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'Filth' is flat-out bonkers
If nothing else, "Filth" offers a very different side of James McAvoy than the one for which he's best known: the young Charles Xavier in "X-Men."
McAvoy's character in "Filth," a dense and hyper adaptation of a novel by "Trainspotting" author Irvine Welsh, is the polar opposite of the kindly, professorial Xavier. His Scottish Det. Sgt. Bruce Robertson is a drug-abusing rageaholic prone to hallucinations.
The movie, written and directed by Jon S. Baird, forgoes any semblance of a plot and dives full-on into Robertson's nightmarish psyche, which has been damaged to such an extent that there's no form of grotesque misbehavior off limits.
It's flat-out bonkers, aspiring to the sort of shock hallucinatory eff- ects successfully achieved by, say, Terry Gilliam in "Fear and Loathing in Las Vegas." The movie wants to show you the breakdown of a broken, hateful and self-hating man, set against a contemporary landscape rife with vices.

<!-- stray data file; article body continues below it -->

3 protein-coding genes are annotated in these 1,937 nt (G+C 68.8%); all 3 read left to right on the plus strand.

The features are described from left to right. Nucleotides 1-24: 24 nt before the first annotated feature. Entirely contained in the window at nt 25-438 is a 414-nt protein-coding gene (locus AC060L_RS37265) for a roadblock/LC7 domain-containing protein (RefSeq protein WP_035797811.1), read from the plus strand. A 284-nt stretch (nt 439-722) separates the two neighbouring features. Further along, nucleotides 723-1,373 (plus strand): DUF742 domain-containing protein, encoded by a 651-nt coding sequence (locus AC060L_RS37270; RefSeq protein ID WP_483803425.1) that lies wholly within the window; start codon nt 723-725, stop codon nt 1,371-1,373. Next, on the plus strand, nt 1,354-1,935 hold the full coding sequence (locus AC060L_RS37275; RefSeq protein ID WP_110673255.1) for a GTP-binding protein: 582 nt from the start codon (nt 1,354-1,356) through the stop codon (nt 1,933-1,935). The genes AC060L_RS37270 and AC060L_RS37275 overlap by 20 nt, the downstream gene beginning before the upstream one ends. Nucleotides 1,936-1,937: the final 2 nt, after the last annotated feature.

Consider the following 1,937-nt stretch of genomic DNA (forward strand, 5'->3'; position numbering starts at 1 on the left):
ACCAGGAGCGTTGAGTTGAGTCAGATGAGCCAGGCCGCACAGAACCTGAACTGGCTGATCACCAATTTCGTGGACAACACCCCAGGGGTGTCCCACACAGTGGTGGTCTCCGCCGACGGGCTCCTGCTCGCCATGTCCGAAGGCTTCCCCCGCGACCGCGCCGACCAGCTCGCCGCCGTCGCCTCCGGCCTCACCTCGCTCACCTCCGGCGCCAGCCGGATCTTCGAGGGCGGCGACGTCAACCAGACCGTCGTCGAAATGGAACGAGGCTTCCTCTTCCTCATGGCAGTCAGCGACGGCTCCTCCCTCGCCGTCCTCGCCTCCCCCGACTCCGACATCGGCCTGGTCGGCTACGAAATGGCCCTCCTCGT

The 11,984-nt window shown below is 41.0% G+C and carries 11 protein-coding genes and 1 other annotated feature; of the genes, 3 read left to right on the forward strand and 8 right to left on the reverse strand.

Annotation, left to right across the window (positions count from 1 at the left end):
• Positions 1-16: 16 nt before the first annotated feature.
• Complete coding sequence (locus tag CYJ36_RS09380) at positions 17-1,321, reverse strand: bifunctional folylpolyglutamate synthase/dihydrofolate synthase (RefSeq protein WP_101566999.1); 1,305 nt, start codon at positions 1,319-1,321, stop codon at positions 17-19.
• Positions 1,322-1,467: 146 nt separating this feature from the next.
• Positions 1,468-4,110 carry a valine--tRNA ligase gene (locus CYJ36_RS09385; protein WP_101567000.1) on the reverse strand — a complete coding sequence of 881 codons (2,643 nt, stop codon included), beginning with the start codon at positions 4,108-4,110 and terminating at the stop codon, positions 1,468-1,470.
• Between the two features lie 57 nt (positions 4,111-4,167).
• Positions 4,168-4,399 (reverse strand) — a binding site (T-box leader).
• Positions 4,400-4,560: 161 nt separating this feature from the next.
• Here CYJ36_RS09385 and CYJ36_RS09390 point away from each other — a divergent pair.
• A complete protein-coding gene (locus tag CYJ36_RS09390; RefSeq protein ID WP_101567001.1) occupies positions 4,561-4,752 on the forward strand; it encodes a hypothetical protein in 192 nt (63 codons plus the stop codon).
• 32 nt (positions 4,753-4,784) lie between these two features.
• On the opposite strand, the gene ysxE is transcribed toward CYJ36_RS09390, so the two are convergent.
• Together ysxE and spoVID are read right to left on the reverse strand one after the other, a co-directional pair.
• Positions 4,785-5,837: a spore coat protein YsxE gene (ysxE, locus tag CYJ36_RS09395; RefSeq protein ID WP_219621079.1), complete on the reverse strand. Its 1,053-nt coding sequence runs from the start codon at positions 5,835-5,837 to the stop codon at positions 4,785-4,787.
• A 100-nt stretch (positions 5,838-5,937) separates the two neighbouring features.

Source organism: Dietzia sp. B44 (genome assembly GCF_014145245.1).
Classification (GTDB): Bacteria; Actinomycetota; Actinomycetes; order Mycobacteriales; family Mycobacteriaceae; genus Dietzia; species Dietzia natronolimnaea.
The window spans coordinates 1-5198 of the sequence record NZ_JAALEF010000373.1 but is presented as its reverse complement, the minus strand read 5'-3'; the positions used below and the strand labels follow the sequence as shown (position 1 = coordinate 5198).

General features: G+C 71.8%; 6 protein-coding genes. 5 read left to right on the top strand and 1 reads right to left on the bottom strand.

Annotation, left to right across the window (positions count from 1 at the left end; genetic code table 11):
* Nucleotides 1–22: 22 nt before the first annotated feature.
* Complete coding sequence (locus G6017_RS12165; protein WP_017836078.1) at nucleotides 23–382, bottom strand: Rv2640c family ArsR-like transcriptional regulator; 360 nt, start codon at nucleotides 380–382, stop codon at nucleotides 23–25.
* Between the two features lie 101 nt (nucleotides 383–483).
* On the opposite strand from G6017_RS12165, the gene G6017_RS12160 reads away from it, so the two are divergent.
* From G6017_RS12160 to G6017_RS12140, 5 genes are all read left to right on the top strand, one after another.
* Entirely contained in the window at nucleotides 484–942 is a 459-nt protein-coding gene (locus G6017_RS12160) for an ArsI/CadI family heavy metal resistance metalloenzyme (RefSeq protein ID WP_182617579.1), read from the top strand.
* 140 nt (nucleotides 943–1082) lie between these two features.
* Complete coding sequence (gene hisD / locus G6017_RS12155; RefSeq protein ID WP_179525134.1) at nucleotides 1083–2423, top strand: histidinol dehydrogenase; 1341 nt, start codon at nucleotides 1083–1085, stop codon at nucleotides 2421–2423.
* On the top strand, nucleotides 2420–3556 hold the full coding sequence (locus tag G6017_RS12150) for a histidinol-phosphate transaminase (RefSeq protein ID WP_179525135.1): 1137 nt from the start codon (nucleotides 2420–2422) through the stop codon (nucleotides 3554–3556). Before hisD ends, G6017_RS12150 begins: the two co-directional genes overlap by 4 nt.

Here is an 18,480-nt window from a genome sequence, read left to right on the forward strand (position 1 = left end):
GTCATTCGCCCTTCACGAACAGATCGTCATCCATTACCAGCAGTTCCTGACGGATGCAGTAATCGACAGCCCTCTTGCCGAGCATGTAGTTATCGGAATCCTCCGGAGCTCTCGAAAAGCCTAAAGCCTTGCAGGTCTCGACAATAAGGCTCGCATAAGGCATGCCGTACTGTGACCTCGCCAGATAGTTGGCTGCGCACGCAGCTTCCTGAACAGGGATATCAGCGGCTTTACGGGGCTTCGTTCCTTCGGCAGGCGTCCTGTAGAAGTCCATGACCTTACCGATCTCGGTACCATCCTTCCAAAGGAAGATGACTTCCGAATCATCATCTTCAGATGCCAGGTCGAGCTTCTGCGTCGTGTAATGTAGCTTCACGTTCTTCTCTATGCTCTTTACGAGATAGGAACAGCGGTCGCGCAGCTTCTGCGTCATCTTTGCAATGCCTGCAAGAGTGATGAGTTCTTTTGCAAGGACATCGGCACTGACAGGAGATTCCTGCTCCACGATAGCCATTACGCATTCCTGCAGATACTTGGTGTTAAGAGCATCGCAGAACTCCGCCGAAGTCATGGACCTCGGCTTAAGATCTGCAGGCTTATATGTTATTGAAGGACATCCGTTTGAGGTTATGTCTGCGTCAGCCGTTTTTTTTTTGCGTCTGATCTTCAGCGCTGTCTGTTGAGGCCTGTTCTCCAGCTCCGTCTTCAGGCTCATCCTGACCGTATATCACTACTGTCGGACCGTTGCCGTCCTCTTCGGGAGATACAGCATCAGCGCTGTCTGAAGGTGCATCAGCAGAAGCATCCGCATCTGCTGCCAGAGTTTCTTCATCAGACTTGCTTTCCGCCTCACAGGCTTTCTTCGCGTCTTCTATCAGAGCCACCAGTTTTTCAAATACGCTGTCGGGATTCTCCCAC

"Filth" gets so worked up trying to shock you, to put McAvoy and his accomplished co-stars (Eddie Marsan, among others) through the nasty paces, that it lands with a thud. The star is too inherently sympathetic to really get this lout, the movie is thickly accented to the point of near-incomprehension and the larger points about the unchecked masculine id are squelched by the avalanche of, well, filth.